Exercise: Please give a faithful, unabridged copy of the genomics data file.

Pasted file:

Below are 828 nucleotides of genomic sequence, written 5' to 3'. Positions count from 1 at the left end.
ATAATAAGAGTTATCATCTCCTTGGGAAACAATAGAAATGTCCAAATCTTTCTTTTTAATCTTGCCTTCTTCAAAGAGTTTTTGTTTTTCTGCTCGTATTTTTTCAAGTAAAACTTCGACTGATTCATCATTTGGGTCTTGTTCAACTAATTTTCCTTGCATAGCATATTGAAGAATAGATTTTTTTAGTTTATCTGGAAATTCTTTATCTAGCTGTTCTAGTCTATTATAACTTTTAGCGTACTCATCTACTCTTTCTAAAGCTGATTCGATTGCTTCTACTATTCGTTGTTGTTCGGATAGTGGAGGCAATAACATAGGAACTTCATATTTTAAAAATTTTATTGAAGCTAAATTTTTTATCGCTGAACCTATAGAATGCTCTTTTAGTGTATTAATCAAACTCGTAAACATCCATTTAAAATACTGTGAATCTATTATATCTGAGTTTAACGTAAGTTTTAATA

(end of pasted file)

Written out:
Below are 828 nucleotides of genomic sequence, written 5' to 3'. Positions count from 1 at the left end.
ATAATAAGAGTTATCATCTCCTTGGGAAACAATAGAAATGTCCAAATCTTTCTTTTTAATCTTGCCTTCTTCAAAGAGTTTTTGTTTTTCTGCTCGTATTTTTTCAAGTAAAACTTCGACTGATTCATCATTTGGGTCTTGTTCAACTAATTTTCCTTGCATAGCATATTGAAGAATAGATTTTTTTAGTTTATCTGGAAATTCTTTATCTAGCTGTTCTAGTCTATTATAACTTTTAGCGTACTCATCTACTCTTTCTAAAGCTGATTCGATTGCTTCTACTATTCGTTGTTGTTCGGATAGTGGAGGCAATAACATAGGAACTTCATATTTTAAAAATTTTATTGAAGCTAAATTTTTTATCGCTGAACCTATAGAATGCTCTTTTAGTGTATTAATCAAACTCGTAAACATCCATTTAAAATACTGTGAATCTATTATATCTGAGTTTAACGTAAGTTTTAATA